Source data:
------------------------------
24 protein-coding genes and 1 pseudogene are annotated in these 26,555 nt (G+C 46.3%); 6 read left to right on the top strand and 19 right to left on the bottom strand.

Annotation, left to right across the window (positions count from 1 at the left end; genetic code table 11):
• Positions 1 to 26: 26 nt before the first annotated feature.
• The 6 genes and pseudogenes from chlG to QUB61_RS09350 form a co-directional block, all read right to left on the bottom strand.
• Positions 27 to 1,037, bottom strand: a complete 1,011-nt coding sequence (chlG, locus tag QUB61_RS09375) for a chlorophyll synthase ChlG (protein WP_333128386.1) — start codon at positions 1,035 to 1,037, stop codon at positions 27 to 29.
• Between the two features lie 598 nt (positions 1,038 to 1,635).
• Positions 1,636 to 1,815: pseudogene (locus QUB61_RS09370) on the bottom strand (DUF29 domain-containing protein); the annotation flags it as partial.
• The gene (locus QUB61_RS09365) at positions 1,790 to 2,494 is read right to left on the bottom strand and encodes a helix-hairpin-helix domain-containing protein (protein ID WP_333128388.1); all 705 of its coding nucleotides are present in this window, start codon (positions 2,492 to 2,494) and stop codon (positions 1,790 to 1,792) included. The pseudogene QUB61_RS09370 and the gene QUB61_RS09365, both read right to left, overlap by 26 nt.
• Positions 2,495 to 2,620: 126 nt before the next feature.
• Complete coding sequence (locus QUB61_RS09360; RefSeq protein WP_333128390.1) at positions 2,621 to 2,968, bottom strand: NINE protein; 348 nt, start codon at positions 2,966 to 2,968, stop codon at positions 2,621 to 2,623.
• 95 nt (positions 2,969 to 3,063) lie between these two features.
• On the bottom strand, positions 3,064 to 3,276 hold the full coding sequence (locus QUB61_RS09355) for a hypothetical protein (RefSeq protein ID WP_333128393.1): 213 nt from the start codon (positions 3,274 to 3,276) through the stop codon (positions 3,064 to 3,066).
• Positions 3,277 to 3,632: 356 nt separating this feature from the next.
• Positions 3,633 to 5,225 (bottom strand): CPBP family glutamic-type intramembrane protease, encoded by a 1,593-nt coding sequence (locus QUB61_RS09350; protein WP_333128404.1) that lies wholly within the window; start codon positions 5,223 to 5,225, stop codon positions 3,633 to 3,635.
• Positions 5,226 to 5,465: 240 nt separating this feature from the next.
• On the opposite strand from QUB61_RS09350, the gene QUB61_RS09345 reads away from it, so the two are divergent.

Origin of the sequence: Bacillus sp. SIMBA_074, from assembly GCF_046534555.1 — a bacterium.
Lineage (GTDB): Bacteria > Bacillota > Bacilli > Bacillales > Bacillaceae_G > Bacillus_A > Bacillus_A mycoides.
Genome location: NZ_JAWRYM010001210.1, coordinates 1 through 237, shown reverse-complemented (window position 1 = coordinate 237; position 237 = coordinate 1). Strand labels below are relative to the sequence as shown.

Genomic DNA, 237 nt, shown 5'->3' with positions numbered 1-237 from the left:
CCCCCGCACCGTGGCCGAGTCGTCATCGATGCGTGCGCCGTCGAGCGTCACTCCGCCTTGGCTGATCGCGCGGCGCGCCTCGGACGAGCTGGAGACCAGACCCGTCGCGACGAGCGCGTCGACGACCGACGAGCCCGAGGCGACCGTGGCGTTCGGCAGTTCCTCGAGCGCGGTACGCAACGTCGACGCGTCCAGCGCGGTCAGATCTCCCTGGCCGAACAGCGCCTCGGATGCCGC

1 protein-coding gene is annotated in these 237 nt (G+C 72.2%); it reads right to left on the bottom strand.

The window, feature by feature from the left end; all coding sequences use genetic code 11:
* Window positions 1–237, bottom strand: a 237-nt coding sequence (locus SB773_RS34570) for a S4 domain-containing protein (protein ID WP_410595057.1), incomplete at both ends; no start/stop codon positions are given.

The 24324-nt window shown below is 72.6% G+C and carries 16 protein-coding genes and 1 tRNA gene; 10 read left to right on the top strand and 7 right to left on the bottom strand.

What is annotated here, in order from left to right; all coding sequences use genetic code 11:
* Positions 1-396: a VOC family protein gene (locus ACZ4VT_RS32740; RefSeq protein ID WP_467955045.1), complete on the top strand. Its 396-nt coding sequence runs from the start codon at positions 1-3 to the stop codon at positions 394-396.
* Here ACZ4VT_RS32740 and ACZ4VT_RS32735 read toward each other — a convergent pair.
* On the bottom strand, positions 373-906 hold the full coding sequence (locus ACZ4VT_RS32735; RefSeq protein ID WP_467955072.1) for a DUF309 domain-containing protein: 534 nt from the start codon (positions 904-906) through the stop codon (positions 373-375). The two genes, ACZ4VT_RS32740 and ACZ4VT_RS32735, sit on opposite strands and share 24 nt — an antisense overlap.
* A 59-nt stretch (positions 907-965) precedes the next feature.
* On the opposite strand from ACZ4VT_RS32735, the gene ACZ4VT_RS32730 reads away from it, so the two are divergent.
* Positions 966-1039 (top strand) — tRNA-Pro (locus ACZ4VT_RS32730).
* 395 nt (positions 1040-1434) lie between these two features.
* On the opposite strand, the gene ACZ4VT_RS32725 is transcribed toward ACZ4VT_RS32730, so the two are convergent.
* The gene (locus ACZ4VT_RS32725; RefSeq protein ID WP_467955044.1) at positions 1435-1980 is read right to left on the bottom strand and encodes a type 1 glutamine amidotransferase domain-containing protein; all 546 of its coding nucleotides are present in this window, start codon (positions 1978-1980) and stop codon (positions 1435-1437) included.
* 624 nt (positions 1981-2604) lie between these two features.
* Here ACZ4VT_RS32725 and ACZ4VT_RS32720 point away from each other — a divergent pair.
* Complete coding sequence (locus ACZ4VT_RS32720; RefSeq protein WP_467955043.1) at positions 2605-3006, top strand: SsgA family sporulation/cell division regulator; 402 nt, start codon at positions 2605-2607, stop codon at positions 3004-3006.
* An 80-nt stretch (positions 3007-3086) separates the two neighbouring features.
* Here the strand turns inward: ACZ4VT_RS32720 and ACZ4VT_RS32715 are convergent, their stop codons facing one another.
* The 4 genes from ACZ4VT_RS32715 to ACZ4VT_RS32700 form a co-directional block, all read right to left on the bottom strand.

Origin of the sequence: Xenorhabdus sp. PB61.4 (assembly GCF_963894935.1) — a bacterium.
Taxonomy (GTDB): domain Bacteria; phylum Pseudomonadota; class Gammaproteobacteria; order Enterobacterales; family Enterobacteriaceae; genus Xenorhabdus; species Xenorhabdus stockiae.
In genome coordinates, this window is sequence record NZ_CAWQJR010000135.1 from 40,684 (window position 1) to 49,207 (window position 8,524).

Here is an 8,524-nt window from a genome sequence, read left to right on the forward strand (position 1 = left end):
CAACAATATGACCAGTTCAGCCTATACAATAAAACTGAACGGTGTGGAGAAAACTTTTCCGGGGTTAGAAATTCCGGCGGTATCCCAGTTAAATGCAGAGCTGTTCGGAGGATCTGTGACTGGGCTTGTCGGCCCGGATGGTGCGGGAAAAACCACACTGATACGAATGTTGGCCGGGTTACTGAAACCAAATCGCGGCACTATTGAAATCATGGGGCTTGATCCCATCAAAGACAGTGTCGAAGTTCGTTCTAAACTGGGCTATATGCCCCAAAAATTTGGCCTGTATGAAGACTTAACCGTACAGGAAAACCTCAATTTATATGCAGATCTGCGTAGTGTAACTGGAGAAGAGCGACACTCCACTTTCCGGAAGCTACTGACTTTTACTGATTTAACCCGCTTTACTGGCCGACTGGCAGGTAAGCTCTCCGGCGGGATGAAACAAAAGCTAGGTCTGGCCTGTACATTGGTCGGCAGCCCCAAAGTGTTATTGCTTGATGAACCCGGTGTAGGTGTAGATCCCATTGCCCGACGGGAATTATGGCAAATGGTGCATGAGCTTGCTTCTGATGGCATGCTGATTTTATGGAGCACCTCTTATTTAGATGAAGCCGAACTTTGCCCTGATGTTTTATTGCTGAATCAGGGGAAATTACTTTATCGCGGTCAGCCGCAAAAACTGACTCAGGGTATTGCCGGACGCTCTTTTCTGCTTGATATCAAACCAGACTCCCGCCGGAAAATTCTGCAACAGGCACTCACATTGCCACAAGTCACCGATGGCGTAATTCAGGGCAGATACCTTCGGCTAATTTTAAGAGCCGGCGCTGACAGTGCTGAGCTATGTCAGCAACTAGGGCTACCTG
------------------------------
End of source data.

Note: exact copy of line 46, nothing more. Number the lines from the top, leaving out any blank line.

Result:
CAACAATATGACCAGTTCAGCCTATACAATAAAACTGAACGGTGTGGAGAAAACTTTTCCGGGGTTAGAAATTCCGGCGGTATCCCAGTTAAATGCAGAGCTGTTCGGAGGATCTGTGACTGGGCTTGTCGGCCCGGATGGTGCGGGAAAAACCACACTGATACGAATGTTGGCCGGGTTACTGAAACCAAATCGCGGCACTATTGAAATCATGGGGCTTGATCCCATCAAAGACAGTGTCGAAGTTCGTTCTAAACTGGGCTATATGCCCCAAAAATTTGGCCTGTATGAAGACTTAACCGTACAGGAAAACCTCAATTTATATGCAGATCTGCGTAGTGTAACTGGAGAAGAGCGACACTCCACTTTCCGGAAGCTACTGACTTTTACTGATTTAACCCGCTTTACTGGCCGACTGGCAGGTAAGCTCTCCGGCGGGATGAAACAAAAGCTAGGTCTGGCCTGTACATTGGTCGGCAGCCCCAAAGTGTTATTGCTTGATGAACCCGGTGTAGGTGTAGATCCCATTGCCCGACGGGAATTATGGCAAATGGTGCATGAGCTTGCTTCTGATGGCATGCTGATTTTATGGAGCACCTCTTATTTAGATGAAGCCGAACTTTGCCCTGATGTTTTATTGCTGAATCAGGGGAAATTACTTTATCGCGGTCAGCCGCAAAAACTGACTCAGGGTATTGCCGGACGCTCTTTTCTGCTTGATATCAAACCAGACTCCCGCCGGAAAATTCTGCAACAGGCACTCACATTGCCACAAGTCACCGATGGCGTAATTCAGGGCAGATACCTTCGGCTAATTTTAAGAGCCGGCGCTGACAGTGCTGAGCTATGTCAGCAACTAGGGCTACCTG